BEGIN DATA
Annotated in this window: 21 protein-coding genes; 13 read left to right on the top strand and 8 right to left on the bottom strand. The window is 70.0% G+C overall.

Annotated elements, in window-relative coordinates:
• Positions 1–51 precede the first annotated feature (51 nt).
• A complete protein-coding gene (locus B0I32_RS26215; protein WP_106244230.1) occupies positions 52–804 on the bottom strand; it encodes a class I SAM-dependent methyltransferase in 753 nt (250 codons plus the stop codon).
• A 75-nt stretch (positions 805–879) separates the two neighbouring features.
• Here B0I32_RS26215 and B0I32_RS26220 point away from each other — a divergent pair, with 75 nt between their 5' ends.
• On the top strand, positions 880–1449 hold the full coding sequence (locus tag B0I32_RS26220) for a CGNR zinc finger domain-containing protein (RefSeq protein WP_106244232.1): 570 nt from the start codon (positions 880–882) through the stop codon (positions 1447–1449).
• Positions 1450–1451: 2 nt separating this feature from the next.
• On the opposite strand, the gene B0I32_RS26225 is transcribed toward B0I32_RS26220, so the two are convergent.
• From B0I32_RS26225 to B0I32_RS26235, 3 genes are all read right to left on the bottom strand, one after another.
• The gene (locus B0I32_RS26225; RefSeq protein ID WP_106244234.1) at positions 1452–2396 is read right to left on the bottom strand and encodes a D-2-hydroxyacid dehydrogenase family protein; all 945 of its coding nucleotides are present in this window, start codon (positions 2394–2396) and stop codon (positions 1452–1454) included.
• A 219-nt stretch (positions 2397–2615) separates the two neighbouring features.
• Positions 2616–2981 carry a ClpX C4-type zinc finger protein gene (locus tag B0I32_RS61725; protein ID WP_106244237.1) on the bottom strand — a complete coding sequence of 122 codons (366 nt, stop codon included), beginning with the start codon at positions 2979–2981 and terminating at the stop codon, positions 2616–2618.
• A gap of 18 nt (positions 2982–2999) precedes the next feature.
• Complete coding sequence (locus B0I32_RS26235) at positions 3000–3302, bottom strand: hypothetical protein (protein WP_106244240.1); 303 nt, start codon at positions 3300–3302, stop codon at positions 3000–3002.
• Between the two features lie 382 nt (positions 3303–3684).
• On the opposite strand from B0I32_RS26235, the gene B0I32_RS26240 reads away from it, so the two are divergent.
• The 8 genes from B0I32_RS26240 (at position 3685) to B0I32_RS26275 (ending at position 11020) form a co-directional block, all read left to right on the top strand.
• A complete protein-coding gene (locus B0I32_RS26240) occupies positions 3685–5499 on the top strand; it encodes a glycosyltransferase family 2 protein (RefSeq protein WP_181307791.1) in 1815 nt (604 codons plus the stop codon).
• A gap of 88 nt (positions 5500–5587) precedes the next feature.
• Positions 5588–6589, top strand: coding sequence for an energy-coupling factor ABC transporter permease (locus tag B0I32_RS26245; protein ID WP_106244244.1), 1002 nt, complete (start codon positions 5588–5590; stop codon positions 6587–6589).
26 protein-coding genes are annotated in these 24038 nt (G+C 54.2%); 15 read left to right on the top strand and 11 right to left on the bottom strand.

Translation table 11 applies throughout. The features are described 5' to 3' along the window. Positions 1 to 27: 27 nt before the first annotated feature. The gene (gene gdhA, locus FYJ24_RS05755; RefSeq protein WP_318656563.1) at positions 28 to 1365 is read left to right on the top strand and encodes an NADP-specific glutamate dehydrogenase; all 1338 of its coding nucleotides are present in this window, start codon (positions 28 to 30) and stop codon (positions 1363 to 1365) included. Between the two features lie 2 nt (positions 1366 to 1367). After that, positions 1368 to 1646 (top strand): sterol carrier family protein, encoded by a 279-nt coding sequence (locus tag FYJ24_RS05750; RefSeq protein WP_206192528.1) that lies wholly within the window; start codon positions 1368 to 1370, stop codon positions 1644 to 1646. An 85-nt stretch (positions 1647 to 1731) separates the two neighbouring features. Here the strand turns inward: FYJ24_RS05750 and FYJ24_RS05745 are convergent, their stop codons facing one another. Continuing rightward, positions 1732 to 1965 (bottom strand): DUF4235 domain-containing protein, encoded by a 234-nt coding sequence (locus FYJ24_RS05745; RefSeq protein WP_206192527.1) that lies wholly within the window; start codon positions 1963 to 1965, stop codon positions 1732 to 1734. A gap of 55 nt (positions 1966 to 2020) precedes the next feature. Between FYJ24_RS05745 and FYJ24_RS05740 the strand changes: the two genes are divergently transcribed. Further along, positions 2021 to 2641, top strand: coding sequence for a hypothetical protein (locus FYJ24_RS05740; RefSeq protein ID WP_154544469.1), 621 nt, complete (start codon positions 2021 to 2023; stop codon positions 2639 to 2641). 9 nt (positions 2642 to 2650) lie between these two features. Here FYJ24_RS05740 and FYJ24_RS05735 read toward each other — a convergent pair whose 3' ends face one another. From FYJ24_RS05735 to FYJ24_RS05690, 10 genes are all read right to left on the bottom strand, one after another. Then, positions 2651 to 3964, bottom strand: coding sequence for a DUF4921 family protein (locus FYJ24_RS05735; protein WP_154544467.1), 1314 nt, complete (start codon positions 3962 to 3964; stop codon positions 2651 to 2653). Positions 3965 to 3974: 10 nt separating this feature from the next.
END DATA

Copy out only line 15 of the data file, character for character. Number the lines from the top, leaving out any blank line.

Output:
• Complete coding sequence (locus B0I32_RS26235) at positions 3000–3302, bottom strand: hypothetical protein (protein WP_106244240.1); 303 nt, start codon at positions 3300–3302, stop codon at positions 3000–3002.